Leveling the Playing Field – for a David of a price, you get a Goliath of a Sports Car

Posted on January 23rd, 2010 at 9:00 am by Carbon McCoy

So you want a Ferrari? Welcome to the club. But you can’t afford a Ferrari. I’m in that club, too. So what to do? These days, there are so many choices – from so many manufacturers – that it’s virtually impossible not to wind up with a sports car that fits your needs and your budget.


But you still want a Ferrari. I hear that. The speed, the handling, and the exclusivity–they’re perfect. But your wallet isn’t deep enough for the six-figure price tag. Or it is, but you can’t justify dropping that kind of bacon on a mode of transportation. So now you want something affordable with performance characteristics similar to a Ferrari. Aha. We’ve narrowed the playing field. And you want it to be as elite as a Ferrari. The playing field is now a fine line–flanked by two huge-in-comparison sidelines.

Noble M14

So what is the answer to this five-figure question? The answer is Noble. No, not great in character or brave – although those attributes fit – rather I’m referring to the newest sports car to come out South Africa since …well, never mind.

Dean Rosen of 1G Racing in Cincinnati, Ohio, was at Road Atlanta during Petit Le Mans earlier this year with a few of these uncommon beasts. After meeting him last year, I was set up to go out on a test drive with him. But the wait was long and the race was over before I was next in line. “Next year”, I said to him. “You bet.”

True to his word, as soon as he saw me, Dean said, “Let’s not even wait; let’s just go now.” And off we went. Tucked away in an M12 GTO – the first iteration of a Noble sports car (the second and newest is the M400) – we slowly crept through the throngs of people at Road Atlanta, making our way out to the main road.

Once outside, traffic was nil and Dean punched the gas, as we dashed off to a curvy, desolate side road he’d been down many times before. Dean’s British-like South African accent was almost inaudible over the throaty exhaust, but I managed to hear him tell me a little more information about the car.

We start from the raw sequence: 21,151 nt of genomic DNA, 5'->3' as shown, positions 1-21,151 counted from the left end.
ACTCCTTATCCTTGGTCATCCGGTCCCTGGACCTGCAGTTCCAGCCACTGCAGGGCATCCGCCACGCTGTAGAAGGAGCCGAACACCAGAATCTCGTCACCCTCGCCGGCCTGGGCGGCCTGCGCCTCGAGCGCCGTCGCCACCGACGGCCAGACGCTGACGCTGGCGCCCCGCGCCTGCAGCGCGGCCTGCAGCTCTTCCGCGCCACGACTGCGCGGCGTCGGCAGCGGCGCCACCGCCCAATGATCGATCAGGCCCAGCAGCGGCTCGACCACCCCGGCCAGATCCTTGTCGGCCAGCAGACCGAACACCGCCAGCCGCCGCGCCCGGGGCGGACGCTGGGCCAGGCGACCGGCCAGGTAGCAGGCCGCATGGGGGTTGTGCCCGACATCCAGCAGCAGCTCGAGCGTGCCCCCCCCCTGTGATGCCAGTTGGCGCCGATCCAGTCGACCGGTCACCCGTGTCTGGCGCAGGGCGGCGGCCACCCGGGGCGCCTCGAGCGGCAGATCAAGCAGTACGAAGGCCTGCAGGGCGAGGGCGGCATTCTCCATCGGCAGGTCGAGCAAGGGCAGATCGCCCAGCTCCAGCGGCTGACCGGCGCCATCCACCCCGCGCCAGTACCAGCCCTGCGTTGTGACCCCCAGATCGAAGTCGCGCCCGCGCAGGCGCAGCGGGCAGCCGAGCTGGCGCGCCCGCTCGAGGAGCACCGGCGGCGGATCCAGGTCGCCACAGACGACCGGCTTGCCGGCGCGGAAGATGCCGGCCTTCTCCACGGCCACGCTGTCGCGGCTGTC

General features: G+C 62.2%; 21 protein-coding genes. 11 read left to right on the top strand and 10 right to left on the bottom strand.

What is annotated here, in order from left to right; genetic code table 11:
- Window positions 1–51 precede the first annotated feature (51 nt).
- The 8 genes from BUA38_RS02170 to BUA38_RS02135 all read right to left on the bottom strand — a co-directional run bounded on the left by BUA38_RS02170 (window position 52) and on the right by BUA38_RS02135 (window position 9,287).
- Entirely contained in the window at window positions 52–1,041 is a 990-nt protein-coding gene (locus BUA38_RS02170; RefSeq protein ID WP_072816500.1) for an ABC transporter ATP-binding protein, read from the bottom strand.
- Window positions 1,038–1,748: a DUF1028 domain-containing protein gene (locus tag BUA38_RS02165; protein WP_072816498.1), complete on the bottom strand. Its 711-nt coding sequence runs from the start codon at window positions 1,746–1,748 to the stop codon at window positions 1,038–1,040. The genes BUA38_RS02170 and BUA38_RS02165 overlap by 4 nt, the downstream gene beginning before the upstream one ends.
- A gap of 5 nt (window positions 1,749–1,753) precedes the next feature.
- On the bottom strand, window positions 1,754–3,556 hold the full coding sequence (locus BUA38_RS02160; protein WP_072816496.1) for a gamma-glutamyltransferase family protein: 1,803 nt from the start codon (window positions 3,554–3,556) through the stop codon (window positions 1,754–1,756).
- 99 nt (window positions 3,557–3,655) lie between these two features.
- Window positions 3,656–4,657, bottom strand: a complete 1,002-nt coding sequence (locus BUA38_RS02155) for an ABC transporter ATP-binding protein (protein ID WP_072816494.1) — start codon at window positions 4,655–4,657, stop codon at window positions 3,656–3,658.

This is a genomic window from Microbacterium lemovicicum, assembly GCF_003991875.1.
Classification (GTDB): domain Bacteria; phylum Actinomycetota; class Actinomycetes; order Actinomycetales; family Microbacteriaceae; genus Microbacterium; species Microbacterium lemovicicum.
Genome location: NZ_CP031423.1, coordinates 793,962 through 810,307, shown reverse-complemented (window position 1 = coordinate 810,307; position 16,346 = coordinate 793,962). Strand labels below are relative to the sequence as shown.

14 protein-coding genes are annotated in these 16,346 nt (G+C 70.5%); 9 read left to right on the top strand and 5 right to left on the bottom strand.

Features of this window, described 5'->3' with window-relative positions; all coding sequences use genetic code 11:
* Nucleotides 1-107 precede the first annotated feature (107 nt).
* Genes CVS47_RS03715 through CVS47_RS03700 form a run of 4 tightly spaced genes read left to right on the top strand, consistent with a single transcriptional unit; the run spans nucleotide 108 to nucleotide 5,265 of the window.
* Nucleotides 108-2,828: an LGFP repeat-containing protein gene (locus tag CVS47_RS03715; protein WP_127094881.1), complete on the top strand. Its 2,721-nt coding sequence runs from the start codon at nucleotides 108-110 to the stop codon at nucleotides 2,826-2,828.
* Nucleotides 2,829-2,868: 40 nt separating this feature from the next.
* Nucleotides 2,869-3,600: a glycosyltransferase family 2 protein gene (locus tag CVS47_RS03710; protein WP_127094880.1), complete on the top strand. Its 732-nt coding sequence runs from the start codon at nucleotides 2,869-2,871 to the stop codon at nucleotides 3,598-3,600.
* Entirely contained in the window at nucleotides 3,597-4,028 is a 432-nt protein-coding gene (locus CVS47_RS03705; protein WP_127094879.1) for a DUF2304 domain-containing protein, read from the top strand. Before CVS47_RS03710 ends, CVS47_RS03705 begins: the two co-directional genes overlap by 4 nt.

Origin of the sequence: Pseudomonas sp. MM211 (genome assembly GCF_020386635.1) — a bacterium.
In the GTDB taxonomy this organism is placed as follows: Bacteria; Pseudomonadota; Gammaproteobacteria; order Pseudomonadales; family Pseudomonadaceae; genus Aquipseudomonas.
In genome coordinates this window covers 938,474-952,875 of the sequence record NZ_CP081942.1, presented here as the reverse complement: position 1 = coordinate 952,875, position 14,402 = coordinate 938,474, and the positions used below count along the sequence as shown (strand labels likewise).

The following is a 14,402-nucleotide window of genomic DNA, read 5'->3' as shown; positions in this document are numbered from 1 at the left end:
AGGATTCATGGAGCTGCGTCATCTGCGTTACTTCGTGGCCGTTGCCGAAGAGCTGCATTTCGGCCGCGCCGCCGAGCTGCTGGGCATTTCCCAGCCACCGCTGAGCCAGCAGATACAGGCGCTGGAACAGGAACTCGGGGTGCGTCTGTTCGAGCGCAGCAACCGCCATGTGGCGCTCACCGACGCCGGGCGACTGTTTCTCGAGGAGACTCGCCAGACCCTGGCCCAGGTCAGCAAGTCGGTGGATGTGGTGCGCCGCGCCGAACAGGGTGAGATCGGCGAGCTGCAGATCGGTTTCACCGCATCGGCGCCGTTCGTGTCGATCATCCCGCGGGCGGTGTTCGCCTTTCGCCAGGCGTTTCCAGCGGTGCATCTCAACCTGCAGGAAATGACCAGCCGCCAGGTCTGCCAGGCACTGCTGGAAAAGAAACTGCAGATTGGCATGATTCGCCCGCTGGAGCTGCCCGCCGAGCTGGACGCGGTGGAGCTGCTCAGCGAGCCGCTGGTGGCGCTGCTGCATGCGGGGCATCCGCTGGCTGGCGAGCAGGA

“The laws here in the States are strict, and since these cars haven’t been crash-tested, these aren’t allowed in as regular cars. They have to be registered as specially constructed vehicles. They come in as rolling chassis and are only afterwards fitted with a drive train.” So it’s a kit car?

Noble M12

Not exactly–the Noble has almost everything any other US-legal sports car has – blinkers, seat belts, a horn, but no air bags. If you can live with that, then the Noble is definitely the way to go. So what’s hurling us down the road so fast?

“You can equip your Noble with just about anything you want, but this car is fitted with a three-liter Ford V-6,” he said. What?!? “…with twin turbochargers.” Oh.

When he leaned on the gas, the Noble rocketed forward. I don’t mean jaunted like a happy-go-lucky Porsche, I mean rocketed, like a 575M Maranello. When the turbo kicked in, I thought we were preparing for takeoff.

Once we were on the empty side street Dean was headed toward, he began carving corners like some sort of Petit Le Mans halftime show. With a stiff suspension, the Noble shows no signs of body roll. In fact, I’ve seen more body rolls in coffins, than in this monster as we whipped around curve after curve in “Nowheresville,” North Georgia. I asked the question I could almost hear echoing in the cockpit, pondered by scores of passengers before me:

“So how much do these things go for? Is it one of those ‘well, if you have to ask…’ situations?” I queried him nonchalantly. His retort was “No, not a’tal,” as his accent was as cool as the car. As we sliced through another turn, Dean punched the loud pedal and we launched down a bit of straight road toward the next bend. With no turbo lag, power is yielded the second it’s summoned. It’s like ‘The Force’.

With that thought in mind, shit, this car should only come in black.